Makeshift / University of Pennsylvania
The Appropriate Technology “edition” is a compelling take on the course reader providing vivid articles, discussion supports and resources in a package you would want to keep.
As an idea, the magazine is playing in an interesting space between open co-creation and curation with university professors to create customized, personalized, and curricula delivered via traditional print media and online.
Makeshift produces media about innovation in informal economies. We scour the globe—from the favelas of Rio to the seas of Somalia—for stories of ingenious problem solving. This economic fringe, often outside the law, is a sandbox for the next big design, business, and policy innovations. We partner with universities to bring our on-the-ground research and knowledge to students who will have future roles in policy, design, business, nonprofit, and other fields. Makeshift designs custom instructional magazines that share what solutions work in informal economies and how students can improve and scale them.2. The Brief: Summarize the problem you set out to solve. What was the context for the project, and what was the challenge posed to you?
About two thirds of the world’s employment is in unregulated informal economies, representing over $10 trillion in annual GDP. Yet, these shadow economies go untracked, and we know little about them. Future leaders need to pay attention to informality so that design and policy interventions can take into account people’s cultural, social, and technological contexts. In addition, the way people do business in informal economies has increasing implications for business models and strategies.
The Makeshift Institute, which publishes custom instructional magazines to fit individualized classroom needs, strives to empower professors to bring new perspectives into their classrooms. With Makeshift’s magazine, students and professors see creative design and social innovation in action, rather than in theory. As a result, ideas are transformed from concepts and into action plans by students who will drive the evolution of society.
In December 2013, we partnered with Sarah Rottenberg at the University of Pennsylvania to create a custom magazine for a graduate-level course in the Integrated Product Design Program. The course studied “Appropriate Technology” – innovations made by creative individuals solving their own problems in their own environments. Our magazine provided narrative data, research, informative callouts, prompts for discussion, and resources for further reading.
Makeshift’s goal is to give professors and students access to our vast network of over 200 researchers, journalists, and photographers who document hidden creativity across themes such as: Re-culture, Mobility, Communication, Crowds, and Trade. Since Makeshift was formed in 2011, we have gathered hundreds of stories about entrepreneurs and makers in the furthest corners of the world, stories that otherwise go untold.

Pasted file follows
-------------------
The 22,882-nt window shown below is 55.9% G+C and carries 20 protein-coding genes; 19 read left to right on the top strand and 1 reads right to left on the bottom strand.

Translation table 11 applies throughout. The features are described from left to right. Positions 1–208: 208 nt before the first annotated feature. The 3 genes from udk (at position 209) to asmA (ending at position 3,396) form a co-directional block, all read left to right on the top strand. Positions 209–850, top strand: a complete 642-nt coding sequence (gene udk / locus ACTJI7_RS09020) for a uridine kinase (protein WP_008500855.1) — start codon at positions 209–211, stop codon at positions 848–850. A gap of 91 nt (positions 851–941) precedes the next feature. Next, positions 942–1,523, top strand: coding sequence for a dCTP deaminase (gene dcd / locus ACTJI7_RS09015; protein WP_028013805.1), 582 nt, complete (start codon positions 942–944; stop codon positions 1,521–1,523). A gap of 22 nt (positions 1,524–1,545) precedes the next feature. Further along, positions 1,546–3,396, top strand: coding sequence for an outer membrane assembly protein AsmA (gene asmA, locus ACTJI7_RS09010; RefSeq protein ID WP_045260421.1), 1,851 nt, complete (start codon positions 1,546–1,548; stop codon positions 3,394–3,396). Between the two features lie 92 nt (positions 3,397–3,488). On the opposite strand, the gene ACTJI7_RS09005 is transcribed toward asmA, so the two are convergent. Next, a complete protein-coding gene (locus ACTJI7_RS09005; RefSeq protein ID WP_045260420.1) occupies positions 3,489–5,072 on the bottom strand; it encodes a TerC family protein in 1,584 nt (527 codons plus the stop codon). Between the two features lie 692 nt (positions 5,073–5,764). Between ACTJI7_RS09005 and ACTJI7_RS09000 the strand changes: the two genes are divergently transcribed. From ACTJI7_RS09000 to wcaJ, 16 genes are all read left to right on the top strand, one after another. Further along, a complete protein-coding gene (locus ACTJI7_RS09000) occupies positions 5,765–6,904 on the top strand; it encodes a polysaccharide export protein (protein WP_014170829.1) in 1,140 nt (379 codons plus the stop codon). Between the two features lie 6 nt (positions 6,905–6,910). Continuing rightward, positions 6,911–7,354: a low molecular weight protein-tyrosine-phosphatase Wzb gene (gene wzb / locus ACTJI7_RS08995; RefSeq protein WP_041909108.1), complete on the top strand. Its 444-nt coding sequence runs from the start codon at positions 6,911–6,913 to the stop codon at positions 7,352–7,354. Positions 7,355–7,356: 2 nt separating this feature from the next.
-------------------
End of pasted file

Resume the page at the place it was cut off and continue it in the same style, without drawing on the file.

Makeshift’s value to classrooms goes beyond knowledge and narration; we also provide supplementary material (qualitative/quantitative data, infographics, photographs, videos, explanatory texts, discussion questions, additional reading resources, etc.) that build on the magazine articles and the themes taught within each course. For “Appropriate Technology,” we collaborated closely with Sarah Rottenberg to understand the full scope of her course syllabus and to identify what types of stories – matched with engaging infographics, photos, and links – would be beneficial and informative for her students.
Makeshift went through a rigorous research and design phase to identify how to best serve classrooms, professors, and students via our custom instructional magazines. We partnered with a social innovation and design consultancy (The Design Gym) to determine how to effectively bring our research to the classroom. Our team of consultants worked directly with Makeshift staff and brought to the table extensive work experience in consulting, design, marketing, education, and entrepreneurship.
We conducted in-depth interviews with ten professors at leading universities (e.g., Brown University, Rhode Island School of Design, School of Visual Arts, University of Pennsylvania, Columbia, and Parsons) who teach courses spanning design, engineering, entrepreneurship, architecture, sociology, and economics. From this research, we gleaned important considerations, such as the instructors’ ability to customize and co-curate curricula. In addition, we reviewed numerous examples of current narratives, supplementary materials, and books that professors share with their students.
After the research phase, we designed a prototype of the custom instructional magazine and received feedback from each of the instructors we initially interviewed. During this iteration phase, we were able to test out various activities and curricula “add-ons” to identify the best content that we could provide. In addition, our prototypes allowed us to experiment with multiple design and layout options. Ultimately, our extensive research, prototype, and design process allowed us to communicate with and learn from the key stakeholders who would be using Makeshift’s instructional magazines.
The final product of our research and design phase was greatly influenced by Makeshift’s passionate and experienced staff: